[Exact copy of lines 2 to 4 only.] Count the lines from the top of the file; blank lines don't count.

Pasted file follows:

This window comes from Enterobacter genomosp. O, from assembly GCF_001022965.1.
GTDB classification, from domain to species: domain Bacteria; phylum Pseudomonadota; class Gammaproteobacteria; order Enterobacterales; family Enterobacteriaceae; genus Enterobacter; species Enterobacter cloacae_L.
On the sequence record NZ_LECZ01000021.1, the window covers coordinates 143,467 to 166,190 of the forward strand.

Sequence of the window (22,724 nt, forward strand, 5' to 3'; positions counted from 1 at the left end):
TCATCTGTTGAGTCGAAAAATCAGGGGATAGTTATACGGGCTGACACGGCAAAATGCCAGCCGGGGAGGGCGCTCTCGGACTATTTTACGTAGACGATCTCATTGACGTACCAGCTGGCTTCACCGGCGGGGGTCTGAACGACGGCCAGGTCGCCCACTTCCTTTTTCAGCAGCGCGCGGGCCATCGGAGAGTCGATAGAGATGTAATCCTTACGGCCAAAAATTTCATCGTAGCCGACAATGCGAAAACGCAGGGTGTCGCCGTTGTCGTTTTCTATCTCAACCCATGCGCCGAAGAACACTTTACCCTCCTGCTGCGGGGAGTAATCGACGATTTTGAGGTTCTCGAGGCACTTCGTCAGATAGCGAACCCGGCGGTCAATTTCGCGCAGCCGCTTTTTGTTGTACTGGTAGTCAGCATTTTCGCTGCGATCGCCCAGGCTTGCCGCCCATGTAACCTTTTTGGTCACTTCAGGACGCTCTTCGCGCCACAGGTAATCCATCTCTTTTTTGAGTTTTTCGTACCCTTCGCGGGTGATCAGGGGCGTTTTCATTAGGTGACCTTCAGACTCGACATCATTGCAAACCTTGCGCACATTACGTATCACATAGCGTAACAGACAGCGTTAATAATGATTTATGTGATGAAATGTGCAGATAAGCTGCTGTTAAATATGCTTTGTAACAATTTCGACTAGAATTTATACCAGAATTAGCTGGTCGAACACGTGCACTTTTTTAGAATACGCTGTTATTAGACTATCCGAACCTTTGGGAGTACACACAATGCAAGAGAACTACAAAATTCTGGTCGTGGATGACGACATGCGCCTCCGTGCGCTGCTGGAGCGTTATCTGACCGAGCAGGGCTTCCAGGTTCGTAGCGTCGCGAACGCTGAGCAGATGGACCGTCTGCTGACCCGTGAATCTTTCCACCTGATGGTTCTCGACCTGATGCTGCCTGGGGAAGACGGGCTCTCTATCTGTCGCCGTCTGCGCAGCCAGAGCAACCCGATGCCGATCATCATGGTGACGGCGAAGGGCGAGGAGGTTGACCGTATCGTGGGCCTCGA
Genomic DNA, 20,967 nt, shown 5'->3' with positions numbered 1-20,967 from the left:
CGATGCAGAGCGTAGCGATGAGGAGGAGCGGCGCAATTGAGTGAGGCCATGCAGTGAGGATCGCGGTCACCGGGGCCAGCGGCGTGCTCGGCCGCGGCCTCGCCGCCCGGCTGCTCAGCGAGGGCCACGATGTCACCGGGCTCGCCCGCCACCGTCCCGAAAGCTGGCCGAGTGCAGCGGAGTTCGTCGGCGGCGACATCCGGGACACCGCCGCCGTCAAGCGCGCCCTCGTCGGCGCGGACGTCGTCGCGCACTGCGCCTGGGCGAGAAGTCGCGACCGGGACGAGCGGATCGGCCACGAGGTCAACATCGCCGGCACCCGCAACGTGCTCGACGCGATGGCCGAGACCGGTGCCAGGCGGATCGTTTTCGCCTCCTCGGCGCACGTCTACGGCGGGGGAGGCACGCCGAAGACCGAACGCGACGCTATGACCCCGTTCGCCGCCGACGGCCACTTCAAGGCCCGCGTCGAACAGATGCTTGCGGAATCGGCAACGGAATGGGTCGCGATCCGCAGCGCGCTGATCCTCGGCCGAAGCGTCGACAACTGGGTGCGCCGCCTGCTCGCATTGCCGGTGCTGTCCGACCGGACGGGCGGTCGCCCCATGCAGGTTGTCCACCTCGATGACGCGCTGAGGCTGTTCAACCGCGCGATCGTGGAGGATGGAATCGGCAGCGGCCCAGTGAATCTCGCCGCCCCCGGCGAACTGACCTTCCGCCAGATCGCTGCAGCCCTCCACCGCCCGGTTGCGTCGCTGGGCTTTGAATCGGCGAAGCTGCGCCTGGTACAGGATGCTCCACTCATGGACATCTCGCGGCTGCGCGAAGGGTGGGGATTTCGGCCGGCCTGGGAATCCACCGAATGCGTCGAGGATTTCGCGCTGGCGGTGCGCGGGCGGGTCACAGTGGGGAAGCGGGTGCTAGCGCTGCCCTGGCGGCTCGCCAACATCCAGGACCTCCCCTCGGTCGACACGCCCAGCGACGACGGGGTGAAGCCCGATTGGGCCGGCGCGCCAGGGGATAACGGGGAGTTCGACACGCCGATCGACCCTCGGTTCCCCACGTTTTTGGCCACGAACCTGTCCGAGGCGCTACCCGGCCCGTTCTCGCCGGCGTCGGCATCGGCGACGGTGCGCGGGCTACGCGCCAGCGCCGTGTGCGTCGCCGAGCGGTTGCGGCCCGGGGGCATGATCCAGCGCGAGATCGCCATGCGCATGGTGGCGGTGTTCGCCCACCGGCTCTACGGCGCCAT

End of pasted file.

GTDB classification, from domain to species: domain Bacteria; phylum Pseudomonadota; class Gammaproteobacteria; order Enterobacterales; family Enterobacteriaceae; genus Enterobacter; species Enterobacter cloacae_L.
On the sequence record NZ_LECZ01000021.1, the window covers coordinates 143,467 to 166,190 of the forward strand.

Sequence of the window (22,724 nt, forward strand, 5' to 3'; positions counted from 1 at the left end):